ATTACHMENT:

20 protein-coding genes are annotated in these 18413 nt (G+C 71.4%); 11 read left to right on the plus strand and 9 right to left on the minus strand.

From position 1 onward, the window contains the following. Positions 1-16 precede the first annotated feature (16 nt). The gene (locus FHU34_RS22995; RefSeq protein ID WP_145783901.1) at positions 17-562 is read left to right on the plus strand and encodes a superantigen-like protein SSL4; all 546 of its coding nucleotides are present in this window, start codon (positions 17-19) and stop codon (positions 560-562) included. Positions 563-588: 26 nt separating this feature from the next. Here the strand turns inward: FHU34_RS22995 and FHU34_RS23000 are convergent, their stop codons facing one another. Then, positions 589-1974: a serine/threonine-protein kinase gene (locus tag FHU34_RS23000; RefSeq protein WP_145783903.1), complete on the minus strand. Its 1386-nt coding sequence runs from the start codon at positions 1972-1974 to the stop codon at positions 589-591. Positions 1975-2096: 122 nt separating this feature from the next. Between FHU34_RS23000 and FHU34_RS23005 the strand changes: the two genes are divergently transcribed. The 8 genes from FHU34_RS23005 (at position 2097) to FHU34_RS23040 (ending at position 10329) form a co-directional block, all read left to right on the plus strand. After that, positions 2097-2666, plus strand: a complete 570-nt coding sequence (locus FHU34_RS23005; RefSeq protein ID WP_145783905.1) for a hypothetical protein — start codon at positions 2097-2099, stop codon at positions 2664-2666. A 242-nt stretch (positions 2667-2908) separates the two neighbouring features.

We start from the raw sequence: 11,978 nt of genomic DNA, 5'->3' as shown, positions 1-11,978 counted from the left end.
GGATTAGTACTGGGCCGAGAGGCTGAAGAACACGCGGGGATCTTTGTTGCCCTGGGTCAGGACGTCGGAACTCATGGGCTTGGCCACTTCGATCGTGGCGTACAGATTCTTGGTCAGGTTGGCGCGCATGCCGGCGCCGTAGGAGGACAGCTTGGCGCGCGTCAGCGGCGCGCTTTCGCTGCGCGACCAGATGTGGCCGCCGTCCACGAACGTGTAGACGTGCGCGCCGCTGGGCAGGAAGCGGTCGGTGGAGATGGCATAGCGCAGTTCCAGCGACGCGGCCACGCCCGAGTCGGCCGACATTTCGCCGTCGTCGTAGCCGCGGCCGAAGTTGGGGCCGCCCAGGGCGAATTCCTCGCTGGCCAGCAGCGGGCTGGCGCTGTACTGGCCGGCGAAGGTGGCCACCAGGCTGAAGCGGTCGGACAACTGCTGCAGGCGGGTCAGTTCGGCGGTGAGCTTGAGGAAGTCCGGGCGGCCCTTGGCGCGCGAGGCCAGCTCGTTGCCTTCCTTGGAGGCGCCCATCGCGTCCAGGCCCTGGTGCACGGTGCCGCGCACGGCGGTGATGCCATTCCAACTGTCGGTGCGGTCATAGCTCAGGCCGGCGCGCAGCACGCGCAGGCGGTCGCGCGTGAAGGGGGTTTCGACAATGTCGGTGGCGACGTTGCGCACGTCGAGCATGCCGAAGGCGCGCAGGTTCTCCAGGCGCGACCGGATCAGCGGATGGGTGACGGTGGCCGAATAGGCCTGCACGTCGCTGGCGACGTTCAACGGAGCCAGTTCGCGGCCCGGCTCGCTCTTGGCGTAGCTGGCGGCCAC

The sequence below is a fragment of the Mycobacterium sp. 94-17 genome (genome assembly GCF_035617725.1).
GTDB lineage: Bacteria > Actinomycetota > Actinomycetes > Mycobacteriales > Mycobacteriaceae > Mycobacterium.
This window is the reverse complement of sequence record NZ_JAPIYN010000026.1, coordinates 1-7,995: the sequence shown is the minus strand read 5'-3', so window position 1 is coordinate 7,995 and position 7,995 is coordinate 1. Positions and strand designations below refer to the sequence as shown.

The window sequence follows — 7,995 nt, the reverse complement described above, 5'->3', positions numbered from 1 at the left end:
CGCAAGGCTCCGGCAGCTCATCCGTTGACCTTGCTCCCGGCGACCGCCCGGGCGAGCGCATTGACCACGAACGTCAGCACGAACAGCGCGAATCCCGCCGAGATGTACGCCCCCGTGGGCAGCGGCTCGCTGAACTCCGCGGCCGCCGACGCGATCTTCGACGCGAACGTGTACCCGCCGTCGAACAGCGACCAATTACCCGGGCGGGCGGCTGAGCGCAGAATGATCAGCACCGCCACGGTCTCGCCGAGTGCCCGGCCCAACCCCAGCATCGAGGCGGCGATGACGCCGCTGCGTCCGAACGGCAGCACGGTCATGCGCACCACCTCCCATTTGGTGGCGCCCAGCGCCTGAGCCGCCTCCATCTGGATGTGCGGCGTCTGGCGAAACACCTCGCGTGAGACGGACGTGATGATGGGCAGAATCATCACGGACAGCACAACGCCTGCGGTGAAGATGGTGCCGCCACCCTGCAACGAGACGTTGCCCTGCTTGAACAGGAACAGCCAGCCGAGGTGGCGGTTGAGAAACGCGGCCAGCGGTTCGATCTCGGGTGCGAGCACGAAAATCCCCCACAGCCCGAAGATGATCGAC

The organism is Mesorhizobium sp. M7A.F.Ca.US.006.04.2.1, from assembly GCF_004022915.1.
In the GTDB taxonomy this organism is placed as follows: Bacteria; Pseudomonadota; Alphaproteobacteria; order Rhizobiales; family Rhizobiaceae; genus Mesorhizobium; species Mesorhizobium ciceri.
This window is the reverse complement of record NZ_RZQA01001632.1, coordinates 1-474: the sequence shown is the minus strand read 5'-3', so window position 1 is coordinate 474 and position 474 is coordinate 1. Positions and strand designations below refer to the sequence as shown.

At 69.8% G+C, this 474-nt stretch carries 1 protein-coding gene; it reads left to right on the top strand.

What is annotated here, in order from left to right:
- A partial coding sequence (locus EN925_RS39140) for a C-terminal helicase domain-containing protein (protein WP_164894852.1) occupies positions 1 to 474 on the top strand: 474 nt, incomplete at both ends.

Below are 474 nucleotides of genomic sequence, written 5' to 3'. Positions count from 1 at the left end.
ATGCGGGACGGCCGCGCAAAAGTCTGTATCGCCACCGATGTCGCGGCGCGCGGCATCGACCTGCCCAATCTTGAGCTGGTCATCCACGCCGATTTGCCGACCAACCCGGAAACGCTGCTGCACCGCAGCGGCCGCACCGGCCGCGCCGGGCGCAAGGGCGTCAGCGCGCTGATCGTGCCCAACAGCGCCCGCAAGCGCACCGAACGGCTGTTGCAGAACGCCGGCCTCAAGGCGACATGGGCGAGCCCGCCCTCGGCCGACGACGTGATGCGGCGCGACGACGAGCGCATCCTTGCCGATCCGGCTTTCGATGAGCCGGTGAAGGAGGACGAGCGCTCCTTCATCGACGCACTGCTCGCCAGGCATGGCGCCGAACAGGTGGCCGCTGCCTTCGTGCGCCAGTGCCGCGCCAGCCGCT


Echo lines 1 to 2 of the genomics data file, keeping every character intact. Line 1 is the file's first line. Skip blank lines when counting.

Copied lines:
20 protein-coding genes are annotated in these 18413 nt (G+C 71.4%); 11 read left to right on the plus strand and 9 right to left on the minus strand.

From position 1 onward, the window contains the following. Positions 1-16 precede the first annotated feature (16 nt). The gene (locus FHU34_RS22995; RefSeq protein ID WP_145783901.1) at positions 17-562 is read left to right on the plus strand and encodes a superantigen-like protein SSL4; all 546 of its coding nucleotides are present in this window, start codon (positions 17-19) and stop codon (positions 560-562) included. Positions 563-588: 26 nt separating this feature from the next. Here the strand turns inward: FHU34_RS22995 and FHU34_RS23000 are convergent, their stop codons facing one another. Then, positions 589-1974: a serine/threonine-protein kinase gene (locus tag FHU34_RS23000; RefSeq protein WP_145783903.1), complete on the minus strand. Its 1386-nt coding sequence runs from the start codon at positions 1972-1974 to the stop codon at positions 589-591. Positions 1975-2096: 122 nt separating this feature from the next. Between FHU34_RS23000 and FHU34_RS23005 the strand changes: the two genes are divergently transcribed. The 8 genes from FHU34_RS23005 (at position 2097) to FHU34_RS23040 (ending at position 10329) form a co-directional block, all read left to right on the plus strand. After that, positions 2097-2666, plus strand: a complete 570-nt coding sequence (locus FHU34_RS23005; RefSeq protein ID WP_145783905.1) for a hypothetical protein — start codon at positions 2097-2099, stop codon at positions 2664-2666. A 242-nt stretch (positions 2667-2908) separates the two neighbouring features.